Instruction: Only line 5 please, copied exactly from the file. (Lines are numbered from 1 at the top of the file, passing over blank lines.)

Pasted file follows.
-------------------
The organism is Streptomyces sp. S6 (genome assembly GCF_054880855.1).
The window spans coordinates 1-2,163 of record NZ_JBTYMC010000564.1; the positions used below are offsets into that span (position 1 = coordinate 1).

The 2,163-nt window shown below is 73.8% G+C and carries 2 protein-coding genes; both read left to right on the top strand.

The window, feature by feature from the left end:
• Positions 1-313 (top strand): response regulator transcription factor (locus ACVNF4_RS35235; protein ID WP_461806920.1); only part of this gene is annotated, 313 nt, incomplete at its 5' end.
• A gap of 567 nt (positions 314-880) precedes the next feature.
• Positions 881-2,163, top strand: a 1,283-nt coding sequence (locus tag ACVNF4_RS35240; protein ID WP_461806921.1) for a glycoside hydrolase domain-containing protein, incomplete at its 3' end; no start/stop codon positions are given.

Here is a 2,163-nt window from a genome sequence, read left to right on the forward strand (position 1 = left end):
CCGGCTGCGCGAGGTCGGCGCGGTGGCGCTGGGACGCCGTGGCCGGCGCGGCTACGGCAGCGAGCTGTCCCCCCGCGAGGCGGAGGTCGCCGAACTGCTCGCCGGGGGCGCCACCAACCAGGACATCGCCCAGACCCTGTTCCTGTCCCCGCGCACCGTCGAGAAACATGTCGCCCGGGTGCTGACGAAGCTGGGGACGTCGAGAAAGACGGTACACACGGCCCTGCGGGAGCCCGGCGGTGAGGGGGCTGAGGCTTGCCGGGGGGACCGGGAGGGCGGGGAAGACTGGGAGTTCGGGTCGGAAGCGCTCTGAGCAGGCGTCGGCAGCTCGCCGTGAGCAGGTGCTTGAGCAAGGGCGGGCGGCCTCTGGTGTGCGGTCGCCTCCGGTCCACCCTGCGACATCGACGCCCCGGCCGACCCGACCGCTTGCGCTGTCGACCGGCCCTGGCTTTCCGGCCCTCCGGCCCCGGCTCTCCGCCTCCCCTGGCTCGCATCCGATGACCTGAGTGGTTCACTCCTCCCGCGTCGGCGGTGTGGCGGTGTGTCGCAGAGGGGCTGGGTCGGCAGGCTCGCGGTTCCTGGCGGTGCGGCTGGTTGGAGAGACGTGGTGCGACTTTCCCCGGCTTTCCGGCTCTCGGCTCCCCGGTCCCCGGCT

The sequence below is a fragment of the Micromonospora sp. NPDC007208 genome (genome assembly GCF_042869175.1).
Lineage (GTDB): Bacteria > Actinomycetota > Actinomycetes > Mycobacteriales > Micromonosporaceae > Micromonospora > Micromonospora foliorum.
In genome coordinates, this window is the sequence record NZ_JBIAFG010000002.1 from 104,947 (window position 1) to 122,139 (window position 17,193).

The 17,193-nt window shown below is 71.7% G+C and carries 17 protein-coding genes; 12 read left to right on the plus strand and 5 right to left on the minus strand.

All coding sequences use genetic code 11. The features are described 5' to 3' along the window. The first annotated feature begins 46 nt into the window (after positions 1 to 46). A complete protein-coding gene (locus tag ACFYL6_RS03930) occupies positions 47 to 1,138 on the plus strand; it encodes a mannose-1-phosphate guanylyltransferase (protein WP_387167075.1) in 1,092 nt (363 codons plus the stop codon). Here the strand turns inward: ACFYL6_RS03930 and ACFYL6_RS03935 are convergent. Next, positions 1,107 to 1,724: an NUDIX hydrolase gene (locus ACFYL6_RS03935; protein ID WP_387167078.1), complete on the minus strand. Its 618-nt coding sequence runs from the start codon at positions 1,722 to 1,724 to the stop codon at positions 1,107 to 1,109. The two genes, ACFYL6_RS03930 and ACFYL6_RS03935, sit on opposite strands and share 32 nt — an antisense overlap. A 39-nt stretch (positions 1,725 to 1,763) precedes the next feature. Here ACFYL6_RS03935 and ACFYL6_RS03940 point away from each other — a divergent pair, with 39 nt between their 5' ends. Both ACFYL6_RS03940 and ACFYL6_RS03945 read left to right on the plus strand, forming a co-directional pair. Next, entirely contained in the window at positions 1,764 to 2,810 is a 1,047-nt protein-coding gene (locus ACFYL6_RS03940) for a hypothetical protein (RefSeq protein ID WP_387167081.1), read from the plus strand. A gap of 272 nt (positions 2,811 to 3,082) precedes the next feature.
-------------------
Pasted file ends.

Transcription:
• Positions 1-313 (top strand): response regulator transcription factor (locus ACVNF4_RS35235; protein ID WP_461806920.1); only part of this gene is annotated, 313 nt, incomplete at its 5' end.